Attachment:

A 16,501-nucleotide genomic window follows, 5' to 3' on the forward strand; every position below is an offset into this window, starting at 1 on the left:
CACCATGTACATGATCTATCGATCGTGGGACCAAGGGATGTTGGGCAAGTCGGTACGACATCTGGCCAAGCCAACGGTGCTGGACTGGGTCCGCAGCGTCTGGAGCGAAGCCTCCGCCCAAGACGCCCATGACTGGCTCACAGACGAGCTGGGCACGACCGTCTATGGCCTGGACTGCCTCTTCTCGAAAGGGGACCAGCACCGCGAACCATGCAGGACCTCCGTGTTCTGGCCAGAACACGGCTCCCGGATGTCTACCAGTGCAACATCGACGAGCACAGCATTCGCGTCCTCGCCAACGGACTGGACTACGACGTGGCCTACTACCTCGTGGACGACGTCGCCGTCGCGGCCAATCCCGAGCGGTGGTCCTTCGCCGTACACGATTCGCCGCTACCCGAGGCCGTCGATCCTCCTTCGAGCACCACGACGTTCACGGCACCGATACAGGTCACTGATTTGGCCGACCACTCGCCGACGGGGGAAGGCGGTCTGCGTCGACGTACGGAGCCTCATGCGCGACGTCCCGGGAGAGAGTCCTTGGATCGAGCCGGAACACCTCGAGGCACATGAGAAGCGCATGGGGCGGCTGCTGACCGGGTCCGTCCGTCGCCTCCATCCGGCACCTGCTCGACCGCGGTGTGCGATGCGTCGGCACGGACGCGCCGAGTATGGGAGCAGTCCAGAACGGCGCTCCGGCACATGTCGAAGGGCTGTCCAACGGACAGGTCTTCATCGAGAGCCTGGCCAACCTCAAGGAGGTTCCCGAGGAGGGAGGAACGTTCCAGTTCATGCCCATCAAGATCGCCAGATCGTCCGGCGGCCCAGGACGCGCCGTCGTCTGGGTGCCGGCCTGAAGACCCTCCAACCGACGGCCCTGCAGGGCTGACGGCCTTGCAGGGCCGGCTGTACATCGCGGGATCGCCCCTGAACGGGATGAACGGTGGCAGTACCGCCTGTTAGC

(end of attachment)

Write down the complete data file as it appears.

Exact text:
A 16,501-nucleotide genomic window follows, 5' to 3' on the forward strand; every position below is an offset into this window, starting at 1 on the left:
CACCATGTACATGATCTATCGATCGTGGGACCAAGGGATGTTGGGCAAGTCGGTACGACATCTGGCCAAGCCAACGGTGCTGGACTGGGTCCGCAGCGTCTGGAGCGAAGCCTCCGCCCAAGACGCCCATGACTGGCTCACAGACGAGCTGGGCACGACCGTCTATGGCCTGGACTGCCTCTTCTCGAAAGGGGACCAGCACCGCGAACCATGCAGGACCTCCGTGTTCTGGCCAGAACACGGCTCCCGGATGTCTACCAGTGCAACATCGACGAGCACAGCATTCGCGTCCTCGCCAACGGACTGGACTACGACGTGGCCTACTACCTCGTGGACGACGTCGCCGTCGCGGCCAATCCCGAGCGGTGGTCCTTCGCCGTACACGATTCGCCGCTACCCGAGGCCGTCGATCCTCCTTCGAGCACCACGACGTTCACGGCACCGATACAGGTCACTGATTTGGCCGACCACTCGCCGACGGGGGAAGGCGGTCTGCGTCGACGTACGGAGCCTCATGCGCGACGTCCCGGGAGAGAGTCCTTGGATCGAGCCGGAACACCTCGAGGCACATGAGAAGCGCATGGGGCGGCTGCTGACCGGGTCCGTCCGTCGCCTCCATCCGGCACCTGCTCGACCGCGGTGTGCGATGCGTCGGCACGGACGCGCCGAGTATGGGAGCAGTCCAGAACGGCGCTCCGGCACATGTCGAAGGGCTGTCCAACGGACAGGTCTTCATCGAGAGCCTGGCCAACCTCAAGGAGGTTCCCGAGGAGGGAGGAACGTTCCAGTTCATGCCCATCAAGATCGCCAGATCGTCCGGCGGCCCAGGACGCGCCGTCGTCTGGGTGCCGGCCTGAAGACCCTCCAACCGACGGCCCTGCAGGGCTGACGGCCTTGCAGGGCCGGCTGTACATCGCGGGATCGCCCCTGAACGGGATGAACGGTGGCAGTACCGCCTGTTAGC